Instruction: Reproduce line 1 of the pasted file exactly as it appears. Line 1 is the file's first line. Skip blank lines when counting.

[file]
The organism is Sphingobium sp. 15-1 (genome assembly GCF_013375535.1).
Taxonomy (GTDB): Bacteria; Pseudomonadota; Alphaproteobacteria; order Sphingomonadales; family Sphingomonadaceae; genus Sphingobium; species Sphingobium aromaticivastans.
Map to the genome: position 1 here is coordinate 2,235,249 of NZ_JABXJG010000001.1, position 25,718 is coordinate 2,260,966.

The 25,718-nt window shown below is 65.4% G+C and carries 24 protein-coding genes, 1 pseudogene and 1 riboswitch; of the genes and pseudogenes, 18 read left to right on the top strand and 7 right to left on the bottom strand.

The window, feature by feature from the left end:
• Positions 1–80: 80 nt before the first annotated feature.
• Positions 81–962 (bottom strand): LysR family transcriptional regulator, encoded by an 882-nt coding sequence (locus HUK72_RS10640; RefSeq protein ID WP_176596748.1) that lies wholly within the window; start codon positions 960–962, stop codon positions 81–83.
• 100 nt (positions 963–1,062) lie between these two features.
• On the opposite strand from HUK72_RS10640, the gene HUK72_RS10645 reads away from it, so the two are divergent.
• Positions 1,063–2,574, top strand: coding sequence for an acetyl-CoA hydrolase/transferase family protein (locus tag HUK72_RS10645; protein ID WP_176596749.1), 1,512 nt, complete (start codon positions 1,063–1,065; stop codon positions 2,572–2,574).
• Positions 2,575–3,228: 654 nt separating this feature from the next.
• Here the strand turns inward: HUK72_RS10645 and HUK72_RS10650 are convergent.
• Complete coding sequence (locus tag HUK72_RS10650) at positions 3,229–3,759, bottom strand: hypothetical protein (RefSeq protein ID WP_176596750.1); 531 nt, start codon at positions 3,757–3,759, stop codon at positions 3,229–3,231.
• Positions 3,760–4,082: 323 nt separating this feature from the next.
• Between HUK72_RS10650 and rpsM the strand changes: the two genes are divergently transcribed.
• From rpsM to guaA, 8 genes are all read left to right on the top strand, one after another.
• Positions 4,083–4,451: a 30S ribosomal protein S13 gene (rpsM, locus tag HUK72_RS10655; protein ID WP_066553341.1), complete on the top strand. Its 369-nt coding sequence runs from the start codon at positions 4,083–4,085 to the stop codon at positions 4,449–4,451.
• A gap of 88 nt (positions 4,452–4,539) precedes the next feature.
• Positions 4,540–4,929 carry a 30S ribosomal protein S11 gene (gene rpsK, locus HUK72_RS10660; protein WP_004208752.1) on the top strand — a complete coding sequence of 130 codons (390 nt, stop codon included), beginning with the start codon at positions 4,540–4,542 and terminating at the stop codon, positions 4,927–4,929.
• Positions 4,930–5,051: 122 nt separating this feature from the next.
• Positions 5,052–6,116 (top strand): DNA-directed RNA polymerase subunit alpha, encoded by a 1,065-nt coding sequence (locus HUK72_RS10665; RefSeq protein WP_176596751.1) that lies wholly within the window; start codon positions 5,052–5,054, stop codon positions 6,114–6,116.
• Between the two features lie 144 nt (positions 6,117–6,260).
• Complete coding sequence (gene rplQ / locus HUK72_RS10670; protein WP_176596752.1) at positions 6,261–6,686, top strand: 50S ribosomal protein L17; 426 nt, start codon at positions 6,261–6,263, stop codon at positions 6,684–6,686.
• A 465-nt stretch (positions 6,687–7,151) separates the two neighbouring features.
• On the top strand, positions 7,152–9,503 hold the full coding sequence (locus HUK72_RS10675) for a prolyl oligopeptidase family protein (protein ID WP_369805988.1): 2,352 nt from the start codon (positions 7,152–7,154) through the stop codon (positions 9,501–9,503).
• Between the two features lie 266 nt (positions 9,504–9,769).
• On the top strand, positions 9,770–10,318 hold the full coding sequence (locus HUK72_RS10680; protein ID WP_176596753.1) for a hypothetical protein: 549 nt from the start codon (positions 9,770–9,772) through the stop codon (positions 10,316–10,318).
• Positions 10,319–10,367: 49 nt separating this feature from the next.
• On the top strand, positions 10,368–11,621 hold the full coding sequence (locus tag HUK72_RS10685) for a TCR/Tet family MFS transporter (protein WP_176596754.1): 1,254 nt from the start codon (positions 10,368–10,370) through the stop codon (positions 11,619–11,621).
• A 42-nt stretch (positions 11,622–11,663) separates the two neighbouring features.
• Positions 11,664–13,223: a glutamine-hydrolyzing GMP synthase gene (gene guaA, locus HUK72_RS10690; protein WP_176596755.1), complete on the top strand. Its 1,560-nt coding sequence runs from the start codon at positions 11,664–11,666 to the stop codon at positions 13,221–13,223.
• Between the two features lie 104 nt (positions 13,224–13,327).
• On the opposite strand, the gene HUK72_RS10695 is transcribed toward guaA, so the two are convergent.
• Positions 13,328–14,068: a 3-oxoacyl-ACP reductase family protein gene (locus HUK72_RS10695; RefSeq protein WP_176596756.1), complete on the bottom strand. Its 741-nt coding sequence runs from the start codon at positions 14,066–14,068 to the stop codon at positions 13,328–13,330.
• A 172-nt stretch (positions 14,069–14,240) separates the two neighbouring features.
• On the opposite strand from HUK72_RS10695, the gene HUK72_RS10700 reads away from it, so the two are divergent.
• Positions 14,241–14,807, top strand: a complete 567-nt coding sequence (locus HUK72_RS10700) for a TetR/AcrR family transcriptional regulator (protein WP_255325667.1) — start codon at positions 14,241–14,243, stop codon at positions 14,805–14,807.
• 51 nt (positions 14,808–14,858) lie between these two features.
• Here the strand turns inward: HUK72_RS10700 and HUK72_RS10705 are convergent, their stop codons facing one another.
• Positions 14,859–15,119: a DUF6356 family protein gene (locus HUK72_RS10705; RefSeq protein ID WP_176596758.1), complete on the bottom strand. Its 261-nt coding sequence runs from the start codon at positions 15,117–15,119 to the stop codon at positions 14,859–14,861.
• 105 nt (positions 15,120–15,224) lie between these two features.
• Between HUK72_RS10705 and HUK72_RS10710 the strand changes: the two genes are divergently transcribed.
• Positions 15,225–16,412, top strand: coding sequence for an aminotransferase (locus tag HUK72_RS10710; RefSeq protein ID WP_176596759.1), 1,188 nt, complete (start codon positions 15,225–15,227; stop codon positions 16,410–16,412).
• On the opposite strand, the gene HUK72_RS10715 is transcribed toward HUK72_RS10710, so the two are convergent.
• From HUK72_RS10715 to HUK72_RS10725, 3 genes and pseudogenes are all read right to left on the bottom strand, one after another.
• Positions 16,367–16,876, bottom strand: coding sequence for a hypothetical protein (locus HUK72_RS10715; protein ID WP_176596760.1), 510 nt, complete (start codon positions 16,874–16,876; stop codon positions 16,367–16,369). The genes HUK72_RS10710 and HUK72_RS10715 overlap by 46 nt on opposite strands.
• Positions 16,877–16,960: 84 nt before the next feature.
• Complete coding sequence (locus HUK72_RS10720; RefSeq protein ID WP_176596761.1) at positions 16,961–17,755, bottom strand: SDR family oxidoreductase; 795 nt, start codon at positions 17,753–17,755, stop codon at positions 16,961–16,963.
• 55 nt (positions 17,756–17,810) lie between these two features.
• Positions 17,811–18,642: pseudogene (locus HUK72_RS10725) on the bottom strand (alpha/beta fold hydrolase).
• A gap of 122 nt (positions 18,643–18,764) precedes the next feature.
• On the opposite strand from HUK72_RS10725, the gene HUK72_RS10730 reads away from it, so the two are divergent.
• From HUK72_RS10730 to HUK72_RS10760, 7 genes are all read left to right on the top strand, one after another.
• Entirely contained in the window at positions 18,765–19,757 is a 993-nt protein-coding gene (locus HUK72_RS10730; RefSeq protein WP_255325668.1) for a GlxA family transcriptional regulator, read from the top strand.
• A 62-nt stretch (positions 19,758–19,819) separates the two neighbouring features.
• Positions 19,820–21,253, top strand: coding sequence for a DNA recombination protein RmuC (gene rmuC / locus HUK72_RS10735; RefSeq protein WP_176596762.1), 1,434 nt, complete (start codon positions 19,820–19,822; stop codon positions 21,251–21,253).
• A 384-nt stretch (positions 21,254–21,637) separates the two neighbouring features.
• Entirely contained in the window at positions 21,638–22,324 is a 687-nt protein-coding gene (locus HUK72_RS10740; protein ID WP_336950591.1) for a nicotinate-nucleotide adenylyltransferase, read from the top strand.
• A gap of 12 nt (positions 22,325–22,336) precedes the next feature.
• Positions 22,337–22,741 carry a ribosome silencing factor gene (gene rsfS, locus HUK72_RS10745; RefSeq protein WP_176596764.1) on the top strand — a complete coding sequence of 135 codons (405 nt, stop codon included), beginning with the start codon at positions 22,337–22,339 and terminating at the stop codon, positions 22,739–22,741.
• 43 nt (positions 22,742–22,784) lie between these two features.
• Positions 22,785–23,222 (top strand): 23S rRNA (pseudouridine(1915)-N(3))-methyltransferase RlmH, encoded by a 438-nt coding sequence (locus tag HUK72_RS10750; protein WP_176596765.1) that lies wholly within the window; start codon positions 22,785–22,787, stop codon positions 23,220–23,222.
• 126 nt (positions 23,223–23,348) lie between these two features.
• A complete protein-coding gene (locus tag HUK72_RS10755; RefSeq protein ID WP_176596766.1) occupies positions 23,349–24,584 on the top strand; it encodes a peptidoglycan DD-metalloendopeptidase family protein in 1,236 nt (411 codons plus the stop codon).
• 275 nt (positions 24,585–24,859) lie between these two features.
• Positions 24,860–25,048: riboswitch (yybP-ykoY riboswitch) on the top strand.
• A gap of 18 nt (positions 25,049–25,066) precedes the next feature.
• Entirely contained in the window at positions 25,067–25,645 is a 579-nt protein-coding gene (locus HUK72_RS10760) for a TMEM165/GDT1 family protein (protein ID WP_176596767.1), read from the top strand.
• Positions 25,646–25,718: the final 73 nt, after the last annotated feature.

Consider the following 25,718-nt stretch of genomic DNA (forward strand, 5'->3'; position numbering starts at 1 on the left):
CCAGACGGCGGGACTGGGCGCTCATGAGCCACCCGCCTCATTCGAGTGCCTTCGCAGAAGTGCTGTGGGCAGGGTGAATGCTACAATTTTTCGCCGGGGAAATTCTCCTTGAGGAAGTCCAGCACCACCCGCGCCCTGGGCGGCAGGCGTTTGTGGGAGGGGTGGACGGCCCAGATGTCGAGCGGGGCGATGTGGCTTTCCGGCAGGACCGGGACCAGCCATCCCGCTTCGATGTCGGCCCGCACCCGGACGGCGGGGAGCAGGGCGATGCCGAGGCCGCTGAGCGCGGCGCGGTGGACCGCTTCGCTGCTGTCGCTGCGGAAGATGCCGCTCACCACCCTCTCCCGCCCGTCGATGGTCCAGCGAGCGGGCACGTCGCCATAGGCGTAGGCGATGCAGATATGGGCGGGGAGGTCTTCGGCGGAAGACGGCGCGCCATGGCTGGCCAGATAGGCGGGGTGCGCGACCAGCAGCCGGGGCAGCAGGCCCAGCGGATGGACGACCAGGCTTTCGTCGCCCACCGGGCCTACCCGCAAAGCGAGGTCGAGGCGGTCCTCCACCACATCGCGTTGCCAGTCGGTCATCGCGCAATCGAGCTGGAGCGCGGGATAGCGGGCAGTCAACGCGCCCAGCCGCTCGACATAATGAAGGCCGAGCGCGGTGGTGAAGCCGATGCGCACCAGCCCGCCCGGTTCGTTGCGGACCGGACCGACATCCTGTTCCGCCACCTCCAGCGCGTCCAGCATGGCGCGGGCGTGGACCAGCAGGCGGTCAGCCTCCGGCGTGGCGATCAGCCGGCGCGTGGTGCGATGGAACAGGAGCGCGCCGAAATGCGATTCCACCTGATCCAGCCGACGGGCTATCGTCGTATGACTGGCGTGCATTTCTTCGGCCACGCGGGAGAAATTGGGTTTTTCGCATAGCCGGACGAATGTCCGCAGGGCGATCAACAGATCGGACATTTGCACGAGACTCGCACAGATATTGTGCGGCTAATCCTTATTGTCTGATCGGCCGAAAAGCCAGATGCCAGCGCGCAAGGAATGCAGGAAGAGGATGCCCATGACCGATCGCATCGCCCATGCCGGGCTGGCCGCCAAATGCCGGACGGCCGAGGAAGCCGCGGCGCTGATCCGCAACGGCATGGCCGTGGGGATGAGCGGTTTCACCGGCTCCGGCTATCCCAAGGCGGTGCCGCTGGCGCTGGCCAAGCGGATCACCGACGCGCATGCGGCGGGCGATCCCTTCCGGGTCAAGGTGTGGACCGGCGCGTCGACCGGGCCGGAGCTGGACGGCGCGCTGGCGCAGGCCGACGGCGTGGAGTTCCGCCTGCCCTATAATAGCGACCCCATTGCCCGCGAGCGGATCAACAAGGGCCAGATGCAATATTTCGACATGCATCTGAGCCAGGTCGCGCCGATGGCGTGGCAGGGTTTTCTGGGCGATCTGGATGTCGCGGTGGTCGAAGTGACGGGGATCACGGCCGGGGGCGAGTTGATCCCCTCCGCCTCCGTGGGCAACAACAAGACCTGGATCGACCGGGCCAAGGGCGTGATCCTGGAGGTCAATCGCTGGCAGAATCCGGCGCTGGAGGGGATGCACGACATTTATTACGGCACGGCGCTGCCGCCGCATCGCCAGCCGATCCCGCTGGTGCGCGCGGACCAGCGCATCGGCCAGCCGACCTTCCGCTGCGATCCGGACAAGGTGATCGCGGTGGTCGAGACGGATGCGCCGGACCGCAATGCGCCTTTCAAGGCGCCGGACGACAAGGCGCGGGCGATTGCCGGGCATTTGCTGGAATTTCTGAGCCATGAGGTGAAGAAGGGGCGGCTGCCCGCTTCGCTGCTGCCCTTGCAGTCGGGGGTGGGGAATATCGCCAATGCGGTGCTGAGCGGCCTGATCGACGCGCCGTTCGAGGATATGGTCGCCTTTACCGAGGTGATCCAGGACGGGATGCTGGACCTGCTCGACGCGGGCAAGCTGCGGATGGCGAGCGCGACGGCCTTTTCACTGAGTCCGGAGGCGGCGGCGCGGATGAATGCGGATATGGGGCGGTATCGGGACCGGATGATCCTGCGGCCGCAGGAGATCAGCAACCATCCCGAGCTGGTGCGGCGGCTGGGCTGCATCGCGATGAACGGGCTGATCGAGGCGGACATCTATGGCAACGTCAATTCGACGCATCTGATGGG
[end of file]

The organism is Sphingobium sp. 15-1 (genome assembly GCF_013375535.1).